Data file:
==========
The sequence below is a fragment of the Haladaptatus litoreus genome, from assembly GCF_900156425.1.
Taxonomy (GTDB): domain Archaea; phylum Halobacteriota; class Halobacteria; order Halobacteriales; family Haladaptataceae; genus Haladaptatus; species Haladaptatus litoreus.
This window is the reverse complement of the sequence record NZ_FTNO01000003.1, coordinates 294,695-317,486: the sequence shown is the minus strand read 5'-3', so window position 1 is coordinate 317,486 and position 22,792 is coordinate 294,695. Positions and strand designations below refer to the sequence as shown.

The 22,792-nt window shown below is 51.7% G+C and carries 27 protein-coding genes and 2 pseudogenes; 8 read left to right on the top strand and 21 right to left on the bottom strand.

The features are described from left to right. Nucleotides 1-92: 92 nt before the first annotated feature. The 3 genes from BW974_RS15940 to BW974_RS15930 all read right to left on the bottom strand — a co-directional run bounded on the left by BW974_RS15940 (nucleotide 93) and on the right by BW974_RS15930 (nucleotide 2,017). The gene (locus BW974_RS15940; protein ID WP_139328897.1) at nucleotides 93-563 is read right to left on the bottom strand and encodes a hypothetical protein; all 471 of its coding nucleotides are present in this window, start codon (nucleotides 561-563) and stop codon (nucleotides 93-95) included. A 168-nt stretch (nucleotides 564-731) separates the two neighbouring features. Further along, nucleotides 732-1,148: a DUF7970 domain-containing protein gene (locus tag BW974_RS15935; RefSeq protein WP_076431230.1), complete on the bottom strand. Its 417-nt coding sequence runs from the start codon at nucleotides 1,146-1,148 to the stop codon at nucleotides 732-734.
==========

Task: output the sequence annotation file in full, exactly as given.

The sequence below is a fragment of the Haladaptatus litoreus genome, from assembly GCF_900156425.1.
Taxonomy (GTDB): domain Archaea; phylum Halobacteriota; class Halobacteria; order Halobacteriales; family Haladaptataceae; genus Haladaptatus; species Haladaptatus litoreus.
This window is the reverse complement of the sequence record NZ_FTNO01000003.1, coordinates 294,695-317,486: the sequence shown is the minus strand read 5'-3', so window position 1 is coordinate 317,486 and position 22,792 is coordinate 294,695. Positions and strand designations below refer to the sequence as shown.

The 22,792-nt window shown below is 51.7% G+C and carries 27 protein-coding genes and 2 pseudogenes; 8 read left to right on the top strand and 21 right to left on the bottom strand.

The features are described from left to right. Nucleotides 1-92: 92 nt before the first annotated feature. The 3 genes from BW974_RS15940 to BW974_RS15930 all read right to left on the bottom strand — a co-directional run bounded on the left by BW974_RS15940 (nucleotide 93) and on the right by BW974_RS15930 (nucleotide 2,017). The gene (locus BW974_RS15940; protein ID WP_139328897.1) at nucleotides 93-563 is read right to left on the bottom strand and encodes a hypothetical protein; all 471 of its coding nucleotides are present in this window, start codon (nucleotides 561-563) and stop codon (nucleotides 93-95) included. A 168-nt stretch (nucleotides 564-731) separates the two neighbouring features. Further along, nucleotides 732-1,148: a DUF7970 domain-containing protein gene (locus tag BW974_RS15935; RefSeq protein WP_076431230.1), complete on the bottom strand. Its 417-nt coding sequence runs from the start codon at nucleotides 1,146-1,148 to the stop codon at nucleotides 732-734.